Sensing Coverage and Connectivity in Cognitive Radio Sensor Networks

Sensing Coverage and Connectivity in Cognitive Radio Sensor Networks

Ecehan Berk Pehlivanoğlu (Koç University, Turkey), Mustafa Özger (Koç University, Turkey) and Özgür Barış Akan (Koç University, Turkey)
DOI: 10.4018/978-1-4666-8751-6.ch027
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Abstract

Sensing coverage of a field of interest and connectivity are two very important performance measures in Wireless Sensor Networks (WSNs). Existing design methodologies and protocols for enhanced field sensing coverage and connectivity in WSNs are not directly applicable to Cognitive Radio Sensor Networks (CRSNs) due to their cognitive nature. In this chapter, the authors first review sensing coverage and connectivity models for traditional WSNs. Then, they propose novel approaches for sensing coverage and connectivity establishment in CRSN, benefiting from useful existing models from WSN and Cognitive Radio Ad Hoc Networks (CRAHNs). Proposed approaches span a wide variety of CRSN requirements and also point out open research problems in the field to guarantee sufficient sensing coverage quality and connectivity in CRSN.
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Introduction

Recent advances in microelectromechanical systems, signal processing and wireless communications have made it possible to manufacture low cost, low complexity wireless sensor nodes. These nodes, called wireless sensor nodes, are capable of sensing their environment, processing the sensed data if needed, and transmitting the sensing data toward the data fusion center (also known as the sink). A collection of wireless sensor nodes, which sense a field of interest and report their data to the sink are called a Wireless Sensor Network (WSN).

A WSN consist of a large number of nodes deployed in the area of interest. The locations of nodes within this area may be predetermined and engineered, or may be totally random. These deployed nodes are composed of four basic units: Sensing unit, processing unit, transceiver unit and power unit. A wireless sensor node monitors its environment thanks to its sensing unit. The transceiver allows a wireless sensor node to communicate its sensed and possibly processed data to other nodes. The power unit provides the power required for sensing, communication and processing tasks. The sensor node may decide to process the sensed data to obtain a useful piece of information and transmit it to the intended node or to the sink, instead of sending the raw sensing data.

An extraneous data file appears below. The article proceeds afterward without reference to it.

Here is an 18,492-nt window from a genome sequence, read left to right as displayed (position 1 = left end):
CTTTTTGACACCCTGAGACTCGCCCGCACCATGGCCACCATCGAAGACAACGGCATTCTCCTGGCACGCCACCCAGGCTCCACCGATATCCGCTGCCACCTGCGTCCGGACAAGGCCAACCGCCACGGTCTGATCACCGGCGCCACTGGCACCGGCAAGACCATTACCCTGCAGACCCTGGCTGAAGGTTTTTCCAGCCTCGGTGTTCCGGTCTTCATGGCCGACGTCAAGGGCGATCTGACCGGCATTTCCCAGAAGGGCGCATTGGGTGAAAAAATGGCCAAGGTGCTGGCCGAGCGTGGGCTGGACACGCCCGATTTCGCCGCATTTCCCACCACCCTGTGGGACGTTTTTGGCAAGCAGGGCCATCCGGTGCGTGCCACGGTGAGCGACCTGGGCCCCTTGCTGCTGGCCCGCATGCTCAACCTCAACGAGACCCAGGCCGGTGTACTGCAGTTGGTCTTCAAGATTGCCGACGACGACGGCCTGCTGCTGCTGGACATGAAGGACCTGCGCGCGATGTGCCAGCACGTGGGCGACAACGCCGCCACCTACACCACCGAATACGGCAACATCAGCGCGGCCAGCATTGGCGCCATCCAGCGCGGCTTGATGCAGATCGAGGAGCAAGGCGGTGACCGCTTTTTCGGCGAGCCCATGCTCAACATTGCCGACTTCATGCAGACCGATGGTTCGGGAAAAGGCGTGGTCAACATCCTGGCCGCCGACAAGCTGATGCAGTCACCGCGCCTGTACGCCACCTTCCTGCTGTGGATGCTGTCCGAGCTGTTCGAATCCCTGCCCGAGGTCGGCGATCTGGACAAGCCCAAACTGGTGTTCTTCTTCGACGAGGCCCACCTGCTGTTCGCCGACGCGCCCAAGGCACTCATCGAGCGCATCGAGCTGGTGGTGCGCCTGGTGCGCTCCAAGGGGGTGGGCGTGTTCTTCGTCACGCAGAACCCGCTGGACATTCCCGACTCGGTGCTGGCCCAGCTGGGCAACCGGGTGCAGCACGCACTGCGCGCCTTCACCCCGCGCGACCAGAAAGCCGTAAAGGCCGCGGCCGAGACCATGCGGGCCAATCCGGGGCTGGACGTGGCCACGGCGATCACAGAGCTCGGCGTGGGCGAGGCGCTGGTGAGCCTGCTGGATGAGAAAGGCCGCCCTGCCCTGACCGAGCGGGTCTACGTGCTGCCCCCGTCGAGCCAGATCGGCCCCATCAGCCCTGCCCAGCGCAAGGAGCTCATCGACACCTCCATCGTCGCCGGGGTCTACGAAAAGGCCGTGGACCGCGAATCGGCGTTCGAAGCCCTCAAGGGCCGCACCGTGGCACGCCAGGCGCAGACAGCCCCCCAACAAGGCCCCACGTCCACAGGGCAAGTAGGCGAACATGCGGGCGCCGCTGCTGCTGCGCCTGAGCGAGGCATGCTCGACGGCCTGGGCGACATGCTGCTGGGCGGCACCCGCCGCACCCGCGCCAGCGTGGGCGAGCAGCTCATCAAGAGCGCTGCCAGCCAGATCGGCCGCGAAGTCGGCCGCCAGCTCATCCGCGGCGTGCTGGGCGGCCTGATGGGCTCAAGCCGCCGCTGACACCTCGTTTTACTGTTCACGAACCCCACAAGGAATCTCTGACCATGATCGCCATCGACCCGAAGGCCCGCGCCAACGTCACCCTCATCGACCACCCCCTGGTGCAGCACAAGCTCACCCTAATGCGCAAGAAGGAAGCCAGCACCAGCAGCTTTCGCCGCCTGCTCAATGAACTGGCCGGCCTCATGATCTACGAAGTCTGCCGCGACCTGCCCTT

Application areas of WSNs cover a wide range of topics, including but not limited to military applications, environmental monitoring, healthcare and industrial applications. For instance, in a military setting, a WSN deployed as a thin strip to a country’s border can serve to detect intruders, whereas a WSN deployed over the large area of a forest can do periodic monitoring and provide early warning when fires outbreak. A wide range of applications, as well as factors affecting WSN design are thoroughly investigated in Akyildiz (2002).

Two main challenges faced by WSNs are communication of sensing data to the sink in a timely manner, and to do this communication under the resource constraints, especially the limited power. WSN nodes need to carry out sensing, communication and data processing tasks under the constraint of limited battery power. Since WSN nodes are both data generators and forwarders of other nodes’ data to the sink, communication related power consumption has to be kept at an optimal level during network design, for enhanced network lifetime.

In WSN, nodes are communicating to each other via wireless medium. Although infrared and optical communications are also possible, WSN nodes usually benefit from wireless radios for communication. WSNs often operate on the Industrial, Scientific and Medical (ISM) bands for communication purposes. However, these bands are becoming fast overcrowded due to many networks of diverse set of applications going live on them. To this end, WSNs need to compete with other networks that operate on these bands for access to frequency medium, creating spectrum scarcity issues.

WSNs suffer from communication and constrained power source challenges in the following manner: In case of event detection within the field of WSN, nodes that detect the event consequently generate packets and race among them and also with other networks they are overlaid with for access to frequency spectrum. Due to collisions, nodes may have to retransmit their packets several times, causing excessive energy consumption. It may even be the case that packets related to the event may not make it to the sink in a time interval that would make their contents significant and valuable for consideration.

The spectrum scarcity problem is envisaged to be addressed by Dynamic Spectrum Access (DSA) schemes. Cognitive Radio (CR) is the key enabling technology to provide dynamic, i.e. opportunistic, spectrum access. With CR capabilities, communicating parties can sense the spectrum, determine the vacant spectrum bands and use them for their operations. In that sense, CR devices can also use the licensed bands opportunistically in addition to unlicensed bands, hence ameliorating the spectrum inefficiency problem of traditional fixed spectrum access schemes. CR users, called Secondary Users (SUs) can use the licensed bands as long as they do not interfere with the transmission of licensed band users, i.e. Primary Users (PUs).

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